Pathogenesis

Tuberculosis is usually contracted by inhaling airborne organisms from a person with tuberculosis. In the lungs, the bacteria are taken up by pulmonary macrophages, where they resist destruction and multiply. Within the macrophages, they are carried to nearby lymph nodes. At this stage, there is little inflammatory response to the infection. The organisms continue to multiply, lyse the macrophages, and spread throughout the body. After about 2 weeks, delayed hypersensitivity to the tubercle bacilli develops. An intense reaction then occurs at sites where the bacilli have lodged. Macrophages, now activated, collect around the bacteria, and some macrophages fuse together to form large multinucleated giant cells. Lymphocytes and macrophages then collect around these multinucleated cells and wall off the infected area from the surrounding tissue. The localized collection of

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Figure 23.17 Mycobacterium tuberculosis as Seen in Sputum from an Individual with Tuberculosis The sputum has been "digested," meaning that it has been treated with strong alkali to kill the other bacteria that are invariably present.

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Figure 23.17 Mycobacterium tuberculosis as Seen in Sputum from an Individual with Tuberculosis The sputum has been "digested," meaning that it has been treated with strong alkali to kill the other bacteria that are invariably present.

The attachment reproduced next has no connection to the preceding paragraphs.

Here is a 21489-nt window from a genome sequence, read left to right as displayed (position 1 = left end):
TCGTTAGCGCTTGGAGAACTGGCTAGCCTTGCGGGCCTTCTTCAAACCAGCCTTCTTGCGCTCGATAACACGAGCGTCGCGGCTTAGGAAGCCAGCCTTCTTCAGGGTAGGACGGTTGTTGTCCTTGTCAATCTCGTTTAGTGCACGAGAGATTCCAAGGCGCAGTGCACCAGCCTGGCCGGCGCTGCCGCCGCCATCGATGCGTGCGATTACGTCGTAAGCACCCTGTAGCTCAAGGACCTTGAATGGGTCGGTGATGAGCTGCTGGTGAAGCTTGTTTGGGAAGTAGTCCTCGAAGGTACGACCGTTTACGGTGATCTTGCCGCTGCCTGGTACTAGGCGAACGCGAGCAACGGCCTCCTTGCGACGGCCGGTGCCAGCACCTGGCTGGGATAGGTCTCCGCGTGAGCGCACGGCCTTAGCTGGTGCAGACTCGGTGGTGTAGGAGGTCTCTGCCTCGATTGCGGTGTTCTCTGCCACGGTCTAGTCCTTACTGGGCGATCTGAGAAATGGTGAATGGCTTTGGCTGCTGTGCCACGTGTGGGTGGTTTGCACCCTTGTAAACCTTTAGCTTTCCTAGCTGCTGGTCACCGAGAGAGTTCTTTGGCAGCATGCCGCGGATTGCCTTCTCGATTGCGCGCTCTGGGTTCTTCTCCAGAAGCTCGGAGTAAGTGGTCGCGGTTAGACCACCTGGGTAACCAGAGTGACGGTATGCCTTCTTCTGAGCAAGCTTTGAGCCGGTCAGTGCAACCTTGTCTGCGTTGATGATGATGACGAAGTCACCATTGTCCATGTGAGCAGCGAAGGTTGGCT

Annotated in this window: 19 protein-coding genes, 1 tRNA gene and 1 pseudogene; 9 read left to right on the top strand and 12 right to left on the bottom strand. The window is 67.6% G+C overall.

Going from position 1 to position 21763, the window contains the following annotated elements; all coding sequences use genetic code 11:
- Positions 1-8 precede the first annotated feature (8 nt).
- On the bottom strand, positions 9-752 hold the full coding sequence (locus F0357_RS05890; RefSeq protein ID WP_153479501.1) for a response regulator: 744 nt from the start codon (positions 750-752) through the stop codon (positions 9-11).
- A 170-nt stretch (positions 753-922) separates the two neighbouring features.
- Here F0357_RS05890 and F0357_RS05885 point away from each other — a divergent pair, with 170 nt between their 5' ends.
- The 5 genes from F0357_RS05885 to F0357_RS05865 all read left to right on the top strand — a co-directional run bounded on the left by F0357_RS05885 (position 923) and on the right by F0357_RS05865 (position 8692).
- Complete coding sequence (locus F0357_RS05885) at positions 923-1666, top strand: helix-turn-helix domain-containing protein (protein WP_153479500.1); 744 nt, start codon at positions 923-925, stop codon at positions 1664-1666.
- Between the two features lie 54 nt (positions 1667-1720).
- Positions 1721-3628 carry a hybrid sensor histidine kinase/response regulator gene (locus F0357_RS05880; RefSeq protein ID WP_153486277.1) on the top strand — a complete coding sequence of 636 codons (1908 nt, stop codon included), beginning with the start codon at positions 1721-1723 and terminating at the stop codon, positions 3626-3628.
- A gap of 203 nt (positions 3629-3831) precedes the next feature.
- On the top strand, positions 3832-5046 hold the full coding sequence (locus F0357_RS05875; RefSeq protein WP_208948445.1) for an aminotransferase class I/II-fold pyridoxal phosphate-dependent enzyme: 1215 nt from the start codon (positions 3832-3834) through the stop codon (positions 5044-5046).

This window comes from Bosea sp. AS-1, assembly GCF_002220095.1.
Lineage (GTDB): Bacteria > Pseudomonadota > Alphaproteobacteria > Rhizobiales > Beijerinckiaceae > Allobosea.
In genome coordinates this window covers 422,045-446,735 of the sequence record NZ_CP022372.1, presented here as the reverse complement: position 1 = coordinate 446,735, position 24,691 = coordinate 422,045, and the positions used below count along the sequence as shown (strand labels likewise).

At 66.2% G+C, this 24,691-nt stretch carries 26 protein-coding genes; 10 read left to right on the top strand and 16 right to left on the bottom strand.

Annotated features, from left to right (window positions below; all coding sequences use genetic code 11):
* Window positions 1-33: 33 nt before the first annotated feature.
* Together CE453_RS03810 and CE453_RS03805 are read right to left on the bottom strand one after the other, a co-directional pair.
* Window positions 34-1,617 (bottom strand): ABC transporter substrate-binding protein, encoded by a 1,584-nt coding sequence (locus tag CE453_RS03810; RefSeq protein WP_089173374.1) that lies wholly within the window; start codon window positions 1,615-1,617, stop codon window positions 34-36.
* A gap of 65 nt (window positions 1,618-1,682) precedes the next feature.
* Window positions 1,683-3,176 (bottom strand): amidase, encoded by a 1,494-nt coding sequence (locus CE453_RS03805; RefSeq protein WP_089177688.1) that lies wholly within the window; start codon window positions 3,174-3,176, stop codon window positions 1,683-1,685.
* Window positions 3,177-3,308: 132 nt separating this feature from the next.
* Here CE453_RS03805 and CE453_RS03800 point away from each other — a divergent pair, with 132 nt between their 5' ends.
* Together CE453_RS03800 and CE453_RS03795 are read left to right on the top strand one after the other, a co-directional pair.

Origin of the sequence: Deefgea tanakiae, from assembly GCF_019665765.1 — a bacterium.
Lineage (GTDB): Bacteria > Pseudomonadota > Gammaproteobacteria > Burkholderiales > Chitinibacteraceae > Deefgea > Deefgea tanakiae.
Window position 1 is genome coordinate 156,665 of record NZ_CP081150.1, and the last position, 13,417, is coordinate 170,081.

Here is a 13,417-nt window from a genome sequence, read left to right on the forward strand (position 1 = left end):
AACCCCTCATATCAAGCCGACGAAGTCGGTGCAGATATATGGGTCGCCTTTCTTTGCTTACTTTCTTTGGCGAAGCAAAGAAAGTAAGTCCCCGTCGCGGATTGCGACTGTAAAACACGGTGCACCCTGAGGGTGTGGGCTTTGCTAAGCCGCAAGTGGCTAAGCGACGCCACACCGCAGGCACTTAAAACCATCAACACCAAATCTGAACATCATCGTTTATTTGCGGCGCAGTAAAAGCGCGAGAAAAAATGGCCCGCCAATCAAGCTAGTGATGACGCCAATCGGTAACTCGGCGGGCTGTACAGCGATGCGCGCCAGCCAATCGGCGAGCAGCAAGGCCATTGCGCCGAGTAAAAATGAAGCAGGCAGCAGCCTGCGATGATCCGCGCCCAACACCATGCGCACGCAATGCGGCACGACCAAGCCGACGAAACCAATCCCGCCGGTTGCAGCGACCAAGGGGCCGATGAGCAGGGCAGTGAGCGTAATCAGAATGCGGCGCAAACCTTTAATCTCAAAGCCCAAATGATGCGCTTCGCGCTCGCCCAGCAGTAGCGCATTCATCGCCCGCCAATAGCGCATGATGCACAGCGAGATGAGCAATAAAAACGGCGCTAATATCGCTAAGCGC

inflammatory cells is called a granuloma (figure 23.18), which is the characteristic response of the body to microorganisms and other foreign substances that resist digestion and removal. The granulomas of tuberculosis are called tubercles. Although they may not kill the mycobacteria, they generally halt growth of the organisms, and usually no significant illness develops. Commonly, M. tuberculosis remains alive in the tubercles for many years. ■ delayed hypersensitivity, p. 449

Sometimes the mycobacteria are not contained by the inflammatory response. Lysis of activated macrophages attacking M. tuberculosis releases their enzymes into the infected tissue. The result is death of tissue, with the formation of a cheesy material by a process called caseous necrosis. If this process involves a bronchus, the dead material may discharge into the airways, causing a large lung defect called a cavity and spread of the bacteria to other parts of the lung. Lung cavities characteristically persist, slowly enlarging for months or years and shedding tubercle bacilli into the bronchi. Coughing and spitting transmit the organisms to other people. In areas of caseous necrosis, M. tuberculosis often remains alive, although multiplication ceases. Wherever living organisms persist, they can resume growing if the person's immunity becomes impaired by stress, advanced age, or AIDS. Disease resulting from renewed growth of the organisms is called reactivation tuberculosis.

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